Those Who Don’t Diet are Better at Improving Health
Than Those Who Do Diet
Though the thought of counting calories and measuring portions doesn’t bring smiles to most people’s faces, many people succumb to such dieting measures because they believe it will improve their health.
However, according to a two-year study published in an issue of the Journal of the American Dietetic Association, if you’re looking to achieve long-term health improvements, behavior changes and self-acceptance are more effective than dieting any day of the week.
Obsessing about your weight may be counterproductive when it comes to improving your health.
In the study of 78 obese women, aged 30-45, half were assigned to a dieting group, which focused on counting calories and fat content, restricting food consumption and monitoring their weight.
The other half were assigned to a non-dieting group that focused on paying attention to internal body cues about hunger, letting go of restrictive “diet-like” eating habits and working with negative self-image. After two years, the researchers found:
- 92 percent of the non-dieting group stayed with the study, while 42 percent of the dieters dropped out.
- Non-dieters maintained the same weight; dieters lost weight initially but regained almost all of it by the end of the study.
- Non-dieters total cholesterol increased initially, then significantly decreased (including levels of their bad LDL cholesterol), while dieters had no significant change in cholesterol levels.
- While both groups significantly lowered their blood pressures initially, the non-dieters sustained this change while the dieters did not.
- Non-dieters reported nearly four times more physical activity, while dieters, although going through an initial increase in activity, had not sustained increased activity by the end of the study.
- Non-dieters demonstrated improvements in self-esteem and depression, dieters had a worsening of self-esteem, and depression levels remained the same (after an initial boost).
“We have been ingrained to think that large people can only make improvements in their health if they diet and slim down,” said one of the study’s researchers, Linda Bacon, “But this study tells us that you can make significant improvements in both metabolic and psychological health without ever stepping on the scales or counting calories. You can relax about food and eat what you want.”
Dieting Weakens the Immune System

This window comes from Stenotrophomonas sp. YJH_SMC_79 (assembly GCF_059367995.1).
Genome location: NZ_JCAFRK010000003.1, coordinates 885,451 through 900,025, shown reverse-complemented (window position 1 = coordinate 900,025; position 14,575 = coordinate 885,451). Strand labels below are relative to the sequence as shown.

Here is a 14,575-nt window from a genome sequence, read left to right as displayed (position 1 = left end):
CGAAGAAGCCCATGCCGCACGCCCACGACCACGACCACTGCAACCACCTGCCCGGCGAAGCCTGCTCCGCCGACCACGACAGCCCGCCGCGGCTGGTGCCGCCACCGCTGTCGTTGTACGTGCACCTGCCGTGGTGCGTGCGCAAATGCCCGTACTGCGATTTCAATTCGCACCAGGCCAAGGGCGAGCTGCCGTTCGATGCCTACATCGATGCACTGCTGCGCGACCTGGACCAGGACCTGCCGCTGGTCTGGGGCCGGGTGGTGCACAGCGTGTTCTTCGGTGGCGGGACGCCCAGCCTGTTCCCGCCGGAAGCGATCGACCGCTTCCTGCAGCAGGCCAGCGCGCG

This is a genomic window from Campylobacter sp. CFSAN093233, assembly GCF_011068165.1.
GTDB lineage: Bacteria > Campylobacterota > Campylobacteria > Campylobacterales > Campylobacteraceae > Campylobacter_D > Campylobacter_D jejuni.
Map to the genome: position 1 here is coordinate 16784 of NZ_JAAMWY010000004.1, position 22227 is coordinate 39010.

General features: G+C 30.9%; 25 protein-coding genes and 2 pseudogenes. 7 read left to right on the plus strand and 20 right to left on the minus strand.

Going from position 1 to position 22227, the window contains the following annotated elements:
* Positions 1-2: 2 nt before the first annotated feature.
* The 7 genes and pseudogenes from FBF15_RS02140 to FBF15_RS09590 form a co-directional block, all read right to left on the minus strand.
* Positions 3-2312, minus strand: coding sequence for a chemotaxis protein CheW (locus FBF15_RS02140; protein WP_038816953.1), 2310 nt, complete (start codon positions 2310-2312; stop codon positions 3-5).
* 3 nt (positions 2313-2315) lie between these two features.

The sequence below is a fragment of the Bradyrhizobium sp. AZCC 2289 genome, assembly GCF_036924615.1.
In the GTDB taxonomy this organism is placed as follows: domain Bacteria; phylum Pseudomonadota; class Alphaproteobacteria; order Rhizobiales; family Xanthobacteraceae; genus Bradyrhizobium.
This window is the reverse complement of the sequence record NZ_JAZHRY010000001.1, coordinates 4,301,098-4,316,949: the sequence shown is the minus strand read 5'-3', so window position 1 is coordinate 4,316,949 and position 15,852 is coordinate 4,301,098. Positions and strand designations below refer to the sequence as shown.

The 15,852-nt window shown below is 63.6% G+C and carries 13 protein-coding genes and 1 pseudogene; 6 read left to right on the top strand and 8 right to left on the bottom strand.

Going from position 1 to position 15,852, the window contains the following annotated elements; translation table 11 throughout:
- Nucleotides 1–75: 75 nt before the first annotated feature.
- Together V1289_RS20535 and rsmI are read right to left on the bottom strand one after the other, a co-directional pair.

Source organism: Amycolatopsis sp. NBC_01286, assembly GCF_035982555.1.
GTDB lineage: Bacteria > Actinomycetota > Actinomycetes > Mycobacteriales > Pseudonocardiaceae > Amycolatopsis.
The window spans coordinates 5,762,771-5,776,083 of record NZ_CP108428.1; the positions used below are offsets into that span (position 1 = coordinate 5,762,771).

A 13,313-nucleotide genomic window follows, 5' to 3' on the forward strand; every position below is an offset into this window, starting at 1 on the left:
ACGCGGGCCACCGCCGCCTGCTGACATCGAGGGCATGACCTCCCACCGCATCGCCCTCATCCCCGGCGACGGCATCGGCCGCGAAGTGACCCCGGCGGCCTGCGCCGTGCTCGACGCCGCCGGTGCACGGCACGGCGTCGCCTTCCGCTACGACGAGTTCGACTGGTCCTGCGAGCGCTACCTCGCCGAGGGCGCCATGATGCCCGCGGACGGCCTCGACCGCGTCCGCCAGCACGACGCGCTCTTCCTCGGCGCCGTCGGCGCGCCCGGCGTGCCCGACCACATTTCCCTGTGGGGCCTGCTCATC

The above study is not the only one to find that dieting is not always the best way to achieve health. According to a study published in an issue of the Journal of the American Dietetic Association, “yo-yo” dieting, the practice of constantly losing weight and then gaining it right back, may weaken the immune system.
The study found a definite relationship between a woman’s immune function and her dieting history — the more times she attempted to lose weight, the more her immune function decreased.
Are there other risks of “on again, off again” diets? Studies have found that they may actually increase your risk of heart disease. Yo-yo dieting can lead to lower levels of the good cholesterol (HDL) and, in women who weren’t overweight to begin with, increased levels of triglycerides, which is a risk factor for heart disease in women. Plus, frequent changes in your weight can result in high blood sugar, which may increase the risk of heart disease and diabetes.
Dieting and the “Eating Hormone” Leptin
Frequent weight loss and gain may influence a hormone called leptin that influences appetite and eating behavior. It’s thought that this effect may explain why women with a history of yo-yo dieting tend to have higher percentages of body fat.
Often, when weight is lost quickly, more lean muscle may be lost than fat (particularly if exercise is not a part of the equation). When weight is regained (usually as fat tissue), the end result can be a higher weight with increasing levels of body fat.
Keeping a positive attitude is one of the best ways to stick with a new healthy lifestyle.
How to be Healthy Without Dieting
So, you may be wondering, “How am I supposed to lose weight and improve my health if I don’t diet?” Of course, getting regular physical activity and eating healthy foods is important, but so are the following, often overlooked, components.
The first step is to become aware of your eating patterns; for instance if you tend to overeat when you’re stressed about work, then make adjustments based on them. If you know you tend to overeat when you’re overwhelmed, make it a point to keep yourself busy with another activity (even something relaxing like reading or taking a bath) during this time.
“When you examine your own weight-loss patterns, you can then identify potential methods and tools that will work for you long term,” says Robert Kushner, M.D., medical director of the Wellness Institute at Northwestern Memorial Hospital in Chicago.
Next, focus on making small changes in your lifestyle, not on losing weight. For instance, rather than thinking, “I have to lose 30 pounds,” think, “Today I’m going to take a pass on the bread and butter and go for a walk after dinner.”
“Add one or two healthy behaviors to your regular routine, and you’re done for the day,” says James O. Hill, Ph.D., an obesity researcher at the University of Colorado at Denver.
And finally, stay positive. Think of the lifestyle changes you are making in terms of the benefits they will bring you (more energy, better health, etc.), not of what they are taking away. Give yourself some credit for every positive step you make (eating fruit for desert instead of a piece of cake, for instance) and try to get your entire family involved in this new, healthier lifestyle.
Journal of the American Dietetic Association; 105(6):929-36.
Journal of the American Dietetic Association;104(6):903-12